We don't often think about the submissive having anything to teach the Dominant, and in many cases, a Dominant is teaching the submissive. There's nothing wrong with that, but when the submissive has more experience or learning in an area it does make it easier if the Dominant is open to learning from their partner. In this article, I'm going to share ways that a submissive can teach without worrying about "being Dominant" in order for the education to happen and also ways that a submissive could take on education and share that knowledge with their Dominant as a part of their service.
The most common situation where a submissive would be teaching the Dominant is when the submissive has more experience either in kink, or a D/s dynamic or perhaps just a particular activity. Please note that there is nothing wrong with a novice Dominant - they have to start somewhere. So showing them what you know could be a good way to connect and grow with each other that other relationships may not have. Treat it as a special time between the two of you and it can blossom into an intimate exchange.
Since each of us learns differently there are, of course, different ways to present information so that you can pick it up the best. As a partner to a Dominant that may desire to learn what you already know you'll want to know what kind of a learning style your Dominant has so that you can help them pick up everything you know.
Three Learning Styles
There are three common learning styles that people fall into. The three most common are visual, auditory, and kinesthetic (tactile). To learn, we depend on our senses to process the information around us. Most people tend to use one of their senses more than the others. You can have a mix of the three but often rely on one style the most. See if you can pick up what style you are and then ask your Dominant to figure out what style they are also.
- take numerous detailed notes
- tend to sit in the front
- are usually neat and clean
- often close their eyes to visualize or remember something
- find something to watch if they are bored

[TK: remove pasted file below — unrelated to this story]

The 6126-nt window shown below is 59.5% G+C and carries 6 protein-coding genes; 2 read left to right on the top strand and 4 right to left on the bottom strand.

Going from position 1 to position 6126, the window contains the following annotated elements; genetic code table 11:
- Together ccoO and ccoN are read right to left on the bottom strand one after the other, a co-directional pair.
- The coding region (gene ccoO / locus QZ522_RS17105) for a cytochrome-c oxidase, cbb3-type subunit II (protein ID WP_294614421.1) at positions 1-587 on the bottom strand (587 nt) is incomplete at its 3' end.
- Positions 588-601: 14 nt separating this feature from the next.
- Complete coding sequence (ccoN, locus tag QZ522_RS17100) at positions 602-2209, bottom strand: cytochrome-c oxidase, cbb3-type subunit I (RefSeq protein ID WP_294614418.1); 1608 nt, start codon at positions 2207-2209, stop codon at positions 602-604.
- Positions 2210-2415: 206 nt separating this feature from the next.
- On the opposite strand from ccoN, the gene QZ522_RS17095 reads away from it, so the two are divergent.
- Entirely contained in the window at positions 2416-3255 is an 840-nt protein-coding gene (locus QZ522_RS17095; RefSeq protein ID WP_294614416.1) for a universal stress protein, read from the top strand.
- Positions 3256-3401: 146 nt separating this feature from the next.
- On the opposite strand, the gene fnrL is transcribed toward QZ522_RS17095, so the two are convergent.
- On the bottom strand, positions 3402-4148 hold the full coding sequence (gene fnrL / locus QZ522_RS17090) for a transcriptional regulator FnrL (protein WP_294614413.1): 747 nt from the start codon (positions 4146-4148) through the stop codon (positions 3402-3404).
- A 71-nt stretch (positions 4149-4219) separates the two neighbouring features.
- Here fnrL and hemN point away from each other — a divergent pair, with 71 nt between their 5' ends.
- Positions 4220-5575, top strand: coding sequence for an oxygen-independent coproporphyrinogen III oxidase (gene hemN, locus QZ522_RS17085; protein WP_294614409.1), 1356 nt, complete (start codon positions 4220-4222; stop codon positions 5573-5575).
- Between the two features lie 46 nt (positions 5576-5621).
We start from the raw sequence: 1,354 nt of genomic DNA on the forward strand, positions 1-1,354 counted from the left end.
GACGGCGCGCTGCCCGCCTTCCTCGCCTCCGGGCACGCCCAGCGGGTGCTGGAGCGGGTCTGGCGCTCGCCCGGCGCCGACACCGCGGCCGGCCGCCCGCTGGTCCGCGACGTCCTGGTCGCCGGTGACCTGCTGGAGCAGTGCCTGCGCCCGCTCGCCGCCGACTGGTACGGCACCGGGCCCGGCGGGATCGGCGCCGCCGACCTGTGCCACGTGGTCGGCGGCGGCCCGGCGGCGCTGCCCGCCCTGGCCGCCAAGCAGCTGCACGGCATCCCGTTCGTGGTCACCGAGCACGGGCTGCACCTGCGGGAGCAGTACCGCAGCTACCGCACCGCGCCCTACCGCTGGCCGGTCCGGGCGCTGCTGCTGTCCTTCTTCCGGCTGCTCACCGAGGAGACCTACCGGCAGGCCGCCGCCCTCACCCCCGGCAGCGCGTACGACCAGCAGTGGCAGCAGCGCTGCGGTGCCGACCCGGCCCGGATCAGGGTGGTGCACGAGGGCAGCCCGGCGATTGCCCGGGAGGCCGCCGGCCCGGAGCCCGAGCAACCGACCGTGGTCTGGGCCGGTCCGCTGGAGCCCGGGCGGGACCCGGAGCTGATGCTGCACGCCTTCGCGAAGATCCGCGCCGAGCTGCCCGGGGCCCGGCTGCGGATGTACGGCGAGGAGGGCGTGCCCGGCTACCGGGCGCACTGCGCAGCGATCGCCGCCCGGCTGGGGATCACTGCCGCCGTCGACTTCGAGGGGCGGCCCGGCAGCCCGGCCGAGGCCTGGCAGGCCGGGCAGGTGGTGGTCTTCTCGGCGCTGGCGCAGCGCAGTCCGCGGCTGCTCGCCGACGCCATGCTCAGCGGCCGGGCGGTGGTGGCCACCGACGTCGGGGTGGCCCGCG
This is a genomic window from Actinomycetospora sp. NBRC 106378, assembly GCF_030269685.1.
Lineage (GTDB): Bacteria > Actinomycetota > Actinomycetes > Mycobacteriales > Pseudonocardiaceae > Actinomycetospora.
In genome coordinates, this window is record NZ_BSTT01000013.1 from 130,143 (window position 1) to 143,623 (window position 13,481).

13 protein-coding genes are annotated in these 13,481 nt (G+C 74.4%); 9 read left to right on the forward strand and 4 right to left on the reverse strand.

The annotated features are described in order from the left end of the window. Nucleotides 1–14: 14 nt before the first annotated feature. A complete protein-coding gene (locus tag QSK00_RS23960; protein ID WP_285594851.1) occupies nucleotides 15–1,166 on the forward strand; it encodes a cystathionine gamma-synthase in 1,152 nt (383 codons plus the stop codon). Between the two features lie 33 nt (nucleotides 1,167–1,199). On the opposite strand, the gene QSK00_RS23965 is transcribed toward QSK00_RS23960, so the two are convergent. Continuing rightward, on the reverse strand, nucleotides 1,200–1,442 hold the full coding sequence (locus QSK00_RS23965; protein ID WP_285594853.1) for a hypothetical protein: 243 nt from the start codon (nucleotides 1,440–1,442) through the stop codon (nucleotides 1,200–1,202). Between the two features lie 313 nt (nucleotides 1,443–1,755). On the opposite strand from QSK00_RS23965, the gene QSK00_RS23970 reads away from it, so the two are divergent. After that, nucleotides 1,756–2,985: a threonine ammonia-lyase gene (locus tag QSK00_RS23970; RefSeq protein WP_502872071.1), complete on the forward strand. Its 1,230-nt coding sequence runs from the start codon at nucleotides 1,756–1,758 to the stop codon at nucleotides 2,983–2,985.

- like to see what they are learning
- benefit from illustrations and presentations that use color
- are attracted to written or spoken language rich in imagery
- prefer stimuli to be isolated from auditory and kinesthetic distraction
- find passive surroundings ideal
- sit where they can hear but needn't pay attention to what is happening in front
- may not coordinate colors or clothes, but can explain why they are wearing what they are wearing and why
- hum or talk to themselves or others when bored
- acquire knowledge by reading aloud
- remember by verbalizing lessons to themselves (if they don't they have difficulty reading maps or diagrams or handling conceptual assignments like mathematics).
- need to be active and take frequent breaks
- speak with their hands and with gestures
- remember what was done, but have difficulty recalling what was said or seen
- find reasons to tinker or move when bored
- rely on what they can directly experience or perform
- activities such as cooking, construction, engineering and art help them perceive and learn
- enjoy field trips and tasks that involve manipulating materials
- sit near the door or someplace else where they can easily get up and move around
- are uncomfortable in classrooms where they lack opportunities for hands-on experience
- communicate by touching and appreciate physically expressed encouragement, such as a pat on the back
Presenting the Information
Once you have an idea of how your Dominant learns best, then you can tailor your teaching to their style. Some ideas that come to mind are:
- reading material at their own pace
- presenting a slide show
- giving a speech
- recording a voice session about the material
- talking about it over coffee
- invite a group of friends over to talk about the subject
- go to a class, demo or presentation provided by the local community
- physically demonstrating the activity (on a teddy bear or something)
As you can tell not all of these options are formal teaching methods and you don't have to set them up that way. The key is let the Dominant control the amount of information and in what form they would like it presented.
I don't know about you but my Dominant doesn't like to read large chunks of text at a time and does things in smaller bites. So sending him a book to read wouldn't go over well. But he loves to talk and bringing it up in conversation with a few talking points is more his style and he has learned well that way. He also does well on his own, but many Dominants do not take the initiative to learn that way.
You can not make them learn something if they are not interested. Remember that.
That's Topping from the Bottom!
No, it's not. This is my opinion on that. If you can't help you Dominant learn what you already know and do it in some formal or informal fashion then you don't deserve to be with them. Acting coy, naive and ignorant will get you nowhere. I know of no Dominants who want someone they can't talk to or have engaging conversations in. Teaching is not controlling behavior - in fact, it can be very submissive. You are serving your Dominant and your best interest by sharing what you know.
As you grow closer to your Dominant you may find that your passion for things will bring them to want to learn more and explore on their own. Sharing what you know is a fantastic first step.
- What learning style are you? How about your Dominant? What would be a good way to share information with them?
- How to Share Your Knowledge Without Giving Advice - Geared to work situations but can work here as well.